Civil Unrest: The Death of Decorum in Washington?
Has Civility Reached an Historic Low in Congress?
August 12, 2010 -- There was an extraordinary moment during the final senate debate on Elena Kagan's Supreme Court confirmation. While Senator Mitch McConnell (R-Ky.) delivered remarks, Senator Al Franken (D-Minn.) was gasping, shaking his head, and commenting under his breath. Franken's displeasure with McConnell's speech was so blatant that the Kentucky Republican felt compelled to confront him afterwards.
According to Republican aides who overheard, Republican leader McConnell admonished Senator Franken saying, "this is not Saturday Night Live."
Franken later apologized, but the incident certainly raises the question: is the tradition, and indeed, the rule of decorum dying in Congress?
Remember Senator Carl Levin's generous use of the "s"-word during a Senate Subcommittee on Investigations hearing with Goldman Sachs? Originally reading from an e mail and then questioning Goldman exec Daniel Sparks, the Senator used a word we can't even say on TV (rhymes with witty) 21 times in a single hearing.
Such language is rare in the halls of the Senate, but not unheard of. Back in February, Sen. Jim Bunning decided to hold up action in the chamber, telling frustrated and complaining Democrats: "tough s***."
And back in 2004, Sen. Patrick Leahy, Democrat of Vermont walked over to the Republican side of the Senate chamber to confront then-Vice President Dick Cheney. The two men got into a confrontation over Leahy's criticisms of the White House's portrayal of Democrats. Cheney famously ended the conversation telling Leahy, "go f*** yourself."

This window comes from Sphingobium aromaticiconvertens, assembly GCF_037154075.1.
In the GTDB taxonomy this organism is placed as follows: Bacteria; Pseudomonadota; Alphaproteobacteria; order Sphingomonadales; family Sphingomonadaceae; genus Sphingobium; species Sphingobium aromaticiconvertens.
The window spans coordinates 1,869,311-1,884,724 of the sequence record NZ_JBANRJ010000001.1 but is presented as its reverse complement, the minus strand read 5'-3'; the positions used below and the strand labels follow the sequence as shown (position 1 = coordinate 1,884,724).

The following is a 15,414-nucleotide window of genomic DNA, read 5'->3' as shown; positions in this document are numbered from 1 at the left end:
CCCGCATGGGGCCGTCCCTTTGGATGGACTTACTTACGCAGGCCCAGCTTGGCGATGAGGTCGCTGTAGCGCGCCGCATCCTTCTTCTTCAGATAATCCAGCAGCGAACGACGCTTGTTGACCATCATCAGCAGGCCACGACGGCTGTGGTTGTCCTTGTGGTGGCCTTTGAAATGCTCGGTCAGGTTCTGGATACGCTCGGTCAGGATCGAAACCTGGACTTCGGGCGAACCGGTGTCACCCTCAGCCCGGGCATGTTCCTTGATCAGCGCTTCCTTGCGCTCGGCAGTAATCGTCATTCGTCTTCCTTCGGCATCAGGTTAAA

In the House, members have also been seen screaming bloody murder. As the 9/11 Health and Compensation Act sailed towards defeat earlier this summer, Rep. Anthony Weiner erupted in a stunning outburst directed at Rep. Peter King (R-N.Y.).
Rep. Patrick Kennedy made quite the red-faced splash on the House floor back in March while delivering a blistering and impassioned speech directed at the Obama administration and the media on the subject of Afghanistan.
And one can never forget Rep. Joe Wilson's (R-S.C.) shouting "you lie" at the President of the United States during his health care address to Congress.
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